Woman escapes jail over false bribery claims

Koh Yew Choo made the false allegations of bribery in a letter to the Home Affairs Ministry.
Koh Yew Choo made the false allegations of bribery in a letter to the Home Affairs Ministry.

$10k fine instead for alleging that two men tried to bribe judge

A woman, who caused her married boyfriend to give false information that an accused person and his lawyer were offering bribes to a judge, had her six-week jail term reduced on appeal to a $10,000 fine yesterday.

Koh Yew Choo, 47, made the allegations in a letter addressed to the permanent secretary for the Home Affairs Ministry in February 2009.

She typed the letter but it was signed by Ng Boon Tin, 63, her boyfriend of 30 years and with whom she has two children.

In the letter, she claimed to have "insider information" that Mr Wong Kee Yock and his lawyer offered a bribe to a judge to get a fine instead of a jail term.

Mr Wong, the last of three partners of a food court business charged with tax evasion, was jailed six months in September 2009.

The ministry referred the letter to the Corrupt Practices Investigation Bureau (CPIB).

Questioned by the CPIB, Koh apologised for the "mistake". She said her basis for the allegation was a conversation she overheard between Mr Wong and his lawyer.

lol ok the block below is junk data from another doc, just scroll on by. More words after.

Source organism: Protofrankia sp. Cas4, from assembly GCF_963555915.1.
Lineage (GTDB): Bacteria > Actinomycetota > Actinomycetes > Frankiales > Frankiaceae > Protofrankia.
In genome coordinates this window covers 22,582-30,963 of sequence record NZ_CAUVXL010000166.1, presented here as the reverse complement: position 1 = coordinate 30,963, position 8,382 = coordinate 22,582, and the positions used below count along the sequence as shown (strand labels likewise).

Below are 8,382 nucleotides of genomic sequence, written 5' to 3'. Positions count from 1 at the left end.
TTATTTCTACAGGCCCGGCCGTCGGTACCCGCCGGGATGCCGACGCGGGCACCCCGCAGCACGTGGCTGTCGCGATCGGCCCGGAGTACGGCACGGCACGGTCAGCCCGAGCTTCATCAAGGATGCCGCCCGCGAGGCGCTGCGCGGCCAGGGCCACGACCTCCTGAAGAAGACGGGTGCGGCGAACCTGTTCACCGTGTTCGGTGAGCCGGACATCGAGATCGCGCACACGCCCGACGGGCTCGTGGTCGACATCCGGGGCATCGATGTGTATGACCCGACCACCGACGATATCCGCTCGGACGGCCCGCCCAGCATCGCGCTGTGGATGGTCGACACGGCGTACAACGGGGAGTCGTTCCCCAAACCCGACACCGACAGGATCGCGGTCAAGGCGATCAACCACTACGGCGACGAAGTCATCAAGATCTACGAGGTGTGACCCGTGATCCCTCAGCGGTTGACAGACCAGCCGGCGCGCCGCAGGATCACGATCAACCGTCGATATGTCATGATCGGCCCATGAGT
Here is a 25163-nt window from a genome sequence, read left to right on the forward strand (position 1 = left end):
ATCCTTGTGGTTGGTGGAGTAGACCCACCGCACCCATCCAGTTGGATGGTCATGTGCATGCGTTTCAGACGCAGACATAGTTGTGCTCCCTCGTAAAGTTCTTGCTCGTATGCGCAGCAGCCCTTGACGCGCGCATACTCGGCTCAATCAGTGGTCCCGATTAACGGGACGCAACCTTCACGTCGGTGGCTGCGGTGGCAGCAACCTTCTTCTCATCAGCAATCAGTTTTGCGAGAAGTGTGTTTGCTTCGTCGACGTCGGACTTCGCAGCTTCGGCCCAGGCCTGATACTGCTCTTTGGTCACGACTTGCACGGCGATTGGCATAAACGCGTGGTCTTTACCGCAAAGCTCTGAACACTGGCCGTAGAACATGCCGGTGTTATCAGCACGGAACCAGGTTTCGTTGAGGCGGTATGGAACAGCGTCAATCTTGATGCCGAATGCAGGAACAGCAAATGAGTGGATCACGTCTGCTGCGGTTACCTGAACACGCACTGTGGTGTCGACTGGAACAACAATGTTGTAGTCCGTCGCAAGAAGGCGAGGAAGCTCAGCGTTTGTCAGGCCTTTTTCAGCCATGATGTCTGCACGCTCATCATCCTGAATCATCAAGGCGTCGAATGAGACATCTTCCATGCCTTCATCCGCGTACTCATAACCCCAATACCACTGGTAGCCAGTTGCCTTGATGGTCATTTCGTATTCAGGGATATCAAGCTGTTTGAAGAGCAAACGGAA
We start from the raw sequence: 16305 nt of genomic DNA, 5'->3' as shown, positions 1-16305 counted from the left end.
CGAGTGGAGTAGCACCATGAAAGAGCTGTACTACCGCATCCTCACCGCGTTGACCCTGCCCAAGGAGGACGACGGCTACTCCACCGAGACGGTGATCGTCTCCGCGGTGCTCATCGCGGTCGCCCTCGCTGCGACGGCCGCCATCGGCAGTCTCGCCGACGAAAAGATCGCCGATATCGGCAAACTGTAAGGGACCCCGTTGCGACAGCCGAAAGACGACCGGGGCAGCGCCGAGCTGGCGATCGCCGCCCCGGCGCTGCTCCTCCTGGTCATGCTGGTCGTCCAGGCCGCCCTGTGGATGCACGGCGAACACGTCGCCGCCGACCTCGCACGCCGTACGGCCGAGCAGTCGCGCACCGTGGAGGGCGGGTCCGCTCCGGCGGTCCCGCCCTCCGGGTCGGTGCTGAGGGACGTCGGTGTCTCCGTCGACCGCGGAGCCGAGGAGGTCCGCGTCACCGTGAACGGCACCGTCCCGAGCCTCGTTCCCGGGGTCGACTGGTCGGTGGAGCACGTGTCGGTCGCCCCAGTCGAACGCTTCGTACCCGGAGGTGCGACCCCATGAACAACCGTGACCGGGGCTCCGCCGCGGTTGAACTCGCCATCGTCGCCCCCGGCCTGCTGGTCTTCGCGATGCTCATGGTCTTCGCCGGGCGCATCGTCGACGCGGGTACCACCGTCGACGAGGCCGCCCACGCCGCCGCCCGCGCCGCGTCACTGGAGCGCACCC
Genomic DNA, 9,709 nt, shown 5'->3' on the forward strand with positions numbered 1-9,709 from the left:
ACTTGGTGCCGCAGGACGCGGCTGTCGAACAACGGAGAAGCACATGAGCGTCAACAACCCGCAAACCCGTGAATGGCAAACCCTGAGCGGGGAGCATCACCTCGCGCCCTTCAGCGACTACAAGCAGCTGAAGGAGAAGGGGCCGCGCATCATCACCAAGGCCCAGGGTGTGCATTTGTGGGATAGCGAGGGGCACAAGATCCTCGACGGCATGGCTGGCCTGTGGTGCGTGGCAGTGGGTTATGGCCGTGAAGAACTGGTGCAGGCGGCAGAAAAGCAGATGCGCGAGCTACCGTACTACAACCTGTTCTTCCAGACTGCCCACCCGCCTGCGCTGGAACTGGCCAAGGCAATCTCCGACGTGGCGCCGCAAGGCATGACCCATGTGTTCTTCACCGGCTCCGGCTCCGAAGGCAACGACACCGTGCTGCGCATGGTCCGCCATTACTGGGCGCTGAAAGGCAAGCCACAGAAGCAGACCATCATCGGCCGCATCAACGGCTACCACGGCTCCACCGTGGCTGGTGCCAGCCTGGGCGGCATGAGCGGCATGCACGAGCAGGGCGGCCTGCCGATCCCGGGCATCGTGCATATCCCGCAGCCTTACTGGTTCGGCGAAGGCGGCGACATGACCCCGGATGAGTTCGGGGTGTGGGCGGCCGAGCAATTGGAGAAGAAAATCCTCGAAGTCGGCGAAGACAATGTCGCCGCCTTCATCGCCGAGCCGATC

Koh was sentenced to six weeks' jail last August, after contesting the charge in an eight-day trial.

District judge Lim Keng Yeow said the evidence showed that Koh was motivated by "malice and even vengefulness" - there was animosity between her and Mr Wong, with whom she had a business dispute. He said her allegations were serious and intended to trigger investigations against two innocent people.

Koh was out on bail pending her appeal against conviction and sentence.

Yesterday, Deputy Public Prosecutor Amardeep Singh argued that the conversation alleged by Koh could not have taken place because Mr Wong did not know until 10 days later that he would be charged with tax offences.

Justice Chan Seng Onn dismissed Koh's appeal against conviction. However, he accepted arguments by Koh's lawyer Melanie Ho who asked for a fine, as a jail term was manifestly excessive because the gravity of Koh's offence was on a lower scale.